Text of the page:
It is difficult for the mind which has been educated in the belief of a future life, to realize the condition of that being on whom the hope of immortality has never dawned; the state of the rude untutored savage, who desires only to enjoy the passing hour, and who is wholly ignorant of another world. And yet, even in the present age, a clear and consistent view of the doctrine of immortality is, by no means, an universal possession; and there must have been a time when it had no existence in the human mind. Among some barbarous people the idea never became developed; it was only an undefined presentiment, flitting before the imagination. · It is both interesting and instructive to trace the progress of the human mind: to examine the order in which one idea succeeds another: and to observe the gradual expansion of the mental conceptions. But the circumstances which may cause the many chords in the human breast to vibrate,—which may awaken the slumbering faculties and excite them to activity, --are so numerous and so various, that it is extremely difficult to trace out the exact path by which the mind has attained to intellectual and moral truths.
The discovery of the notion of immortality cannot be attributed to any individual mind. It is probable that, owing to an entire dissimilarity of external circumstances, the idea developed itself very variously among different people. History bears testimony to the fact, that a notion of immortality existed at a very early period, and that it entered into the philosophical sys
* The substance of this article is taken from “ Geschichte des Glaubens an Unsterblichkeit,” by C. W. Flügge, Theologian and Preacher to the University of Gottingen.
tems of the ancients, long before it was known to the Jewish people. In those books of the Old Testament which were written before the Exile, there is no trace of a belief in immortality. Some passages have, in modern times, been compelled to receive a New Testament meaning ; but the entire character of the Books opposes the forced interpretation. The whole Mosaic system of faith and worship derived its sanction from those blessings and cursings with which Jehovah would visit his people during this life : the promised rewards and threatened punishments are altogether temporal, and refer exclusively to this world. Even in the book of Job, in the Psalms, and in Ecclesiastes, though we perceive a struggle with the gloomy belief of the utter hopelessness of man's condition at death, there is no expression of an anticipation of immortality. Nothing can be more cheerless and melancholy than the language of these writers respecting death, and Scheol : the abode of the deceased: the region of darkness and forgetfulness. It must therefore be concluded, that the idea was originated and developed by the natural course of things. That system of belief which refers everything immediately to the deity, and reduces man to a mere machine-depriving him of the merit of that self-cultivation, through which alone he raises himself to the rank of a rational being,—is most pernicious in its tendency, and highly derogatory to man, and to the Supreme. The widespreading volume of nature lay open for man's instruction; but he was to read its pages, and interpret their meaning, by the aid of his own reason. Man was to be his own teacher, a condition of his being which at once determined the extreme slowness of his mental development.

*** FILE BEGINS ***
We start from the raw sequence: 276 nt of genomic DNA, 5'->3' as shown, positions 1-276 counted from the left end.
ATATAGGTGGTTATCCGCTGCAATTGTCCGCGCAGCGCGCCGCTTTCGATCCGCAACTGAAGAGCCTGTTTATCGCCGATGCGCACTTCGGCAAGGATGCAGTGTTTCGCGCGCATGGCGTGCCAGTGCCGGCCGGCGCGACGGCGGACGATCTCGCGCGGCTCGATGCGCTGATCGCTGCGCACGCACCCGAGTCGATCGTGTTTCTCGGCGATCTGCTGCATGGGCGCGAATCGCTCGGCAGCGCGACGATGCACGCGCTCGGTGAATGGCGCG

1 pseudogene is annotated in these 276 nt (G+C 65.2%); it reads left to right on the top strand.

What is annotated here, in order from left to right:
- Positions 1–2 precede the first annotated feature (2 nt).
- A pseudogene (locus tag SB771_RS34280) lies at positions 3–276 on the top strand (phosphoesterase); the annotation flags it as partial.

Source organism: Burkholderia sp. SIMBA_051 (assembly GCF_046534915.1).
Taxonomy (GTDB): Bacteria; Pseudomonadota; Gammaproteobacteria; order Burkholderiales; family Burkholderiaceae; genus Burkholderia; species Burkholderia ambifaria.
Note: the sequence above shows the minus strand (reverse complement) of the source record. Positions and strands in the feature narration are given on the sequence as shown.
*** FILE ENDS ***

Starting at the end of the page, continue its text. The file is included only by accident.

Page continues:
The historical, poetical, and philosophical records of antiquity, shed no light on the earliest ages of the world, and the most ancient traditions and mythi which have been transmitted to us cannot be relied on, since their original meaning became wholly obscured by the many additions of after times. If, therefore, we would attempt to trace out the origin of the notion of immortality, or rather to discover some of the most probable means by which the idea may, in the first instance, have been suggested, we must trust to the guidance of experience and analogy.
In the infancy of mankind the youthful savage felt himself alive, and delighted in his existence; but he troubled himself neither respecting that which thought and acted within him, nor concerning what should become of him in the future. Enchained by sensual enjoyments, he had no desire to overstep the circle in which he was accustomed to move. His
therefore, wemortality, shathe idea